9 Investigates: State seeks to strip dentist of license after boy dies in surgery

KISSIMMEE, Fla. — The Florida Department of Health wants to strip a local dentist of his license over the death of a teenage boy.

Power's parents are in the middle of a civil lawsuit against the dentist, Dr. Steven Baxter, Kissimmee Family Dentistry -- where the procedure occurred -- and its founder, Dr. C. Michael Turner. Power was brain dead for two days.

Baxter's short notes show that Power was given Midazolam and Demerol to sedate him during a procedure to have eight teeth removed.

Channel 9 investigative reporter Daralene Jones obtained a recording of Baxter's deposition, which was given as part of the civil lawsuit.

"I went around the side and grabbed my stethoscope and listened to his chest and could not hear any breath sounds, couldn't hear any heartbeat, couldn't feel a pulse," Baxter said.

Baxter told attorneys for the Power family that he did not take Power's blood pressure at that point, according to the deposition. But his assistant, who had no formal training in conscious sedation procedures and graduated from trade school just months earlier, had helped him monitor Power's vitals every five minutes throughout the procedure, he said during the questioning by attorneys.

Baxter also described how they tried to awaken Power. The primary dentist in the office, who was not responsible for treating Power, helped aid in resuscitation efforts, applying oxygen and instructing someone in the office to call 911, Baxter said during the deposition.

"Trying the pain to wake him up, jostling him, saying his name. And then, kind of, out of the blue, the -- the oxygen started to go down into the 70s," Baxter said.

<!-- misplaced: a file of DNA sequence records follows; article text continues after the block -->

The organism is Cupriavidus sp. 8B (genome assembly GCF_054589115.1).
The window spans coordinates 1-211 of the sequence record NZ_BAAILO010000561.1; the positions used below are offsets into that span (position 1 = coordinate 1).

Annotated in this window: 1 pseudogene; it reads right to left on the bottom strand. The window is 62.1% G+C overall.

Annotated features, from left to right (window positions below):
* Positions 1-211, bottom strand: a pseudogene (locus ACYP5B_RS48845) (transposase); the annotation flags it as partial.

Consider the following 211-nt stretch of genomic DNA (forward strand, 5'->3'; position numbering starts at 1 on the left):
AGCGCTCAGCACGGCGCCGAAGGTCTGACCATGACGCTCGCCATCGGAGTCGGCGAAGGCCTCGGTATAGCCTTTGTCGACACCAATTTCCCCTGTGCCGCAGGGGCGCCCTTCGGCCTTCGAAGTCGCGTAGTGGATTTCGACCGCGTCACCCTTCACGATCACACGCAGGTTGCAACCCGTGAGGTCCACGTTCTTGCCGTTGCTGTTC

Baxter no longer practices at Kissimmee Family Dentistry, where Christopher Power had surgery. But because the dental board hasn't acted on his license, Baxter practices at a dental office in Orlando and has since applied for a license to practice in Ohio.

The state of Ohio has granted him a license, but it is probationary and he has agreed to not apply for a sedation or anesthesia permit in the state.

The Florida DOH has issued an administrative complaint against Baxter, which determined that he failed to render CPR until emergency services arrived.

According to the complaint, Baxter kept no required written records during the procedure, including Power's medical history, physical and risk assessment, and baseline vital signs, including blood pressure and pulse.

In the deposition, Baxter disputes that, saying that his assistant -- who had no formal training in conscious sedation procedures and who graduated from trade school months earlier -- reminded him to check Power's vitals every five minutes.

"It's just kind of look at it and write the numbers down, get back to another pair of gloves on and -- and get to work," Baxter said during the deposition.

Florida is among many states that allow general dentists to perform oral surgery under sedation with only a supplemental certification that can be earned by attending a few weekend courses.

There is no requirement for a trained anesthesiologist to be present, leaving the dentist to monitor critical vitals and oversee surgery -- a procedure that Baxter told Power's parents would come with minimal risks.

"It's relatively standard, you know... Yes, he'll hurt. Yes, he'll be on pain medication for probably 24 hours -- on prescription pain medication for 24 hours. Yes, he’ll probably need over-the-counter medication for the next day or two, his -- might swell; expect some bleeding," Baxter said.

An Osceola County judge has denied a motion that would have removed Kissimmee Family Dentistry and Turner from liability in the civil lawsuit.

Baxter is contesting the charges in the administrative complaint, but a hearing date hasn't been scheduled.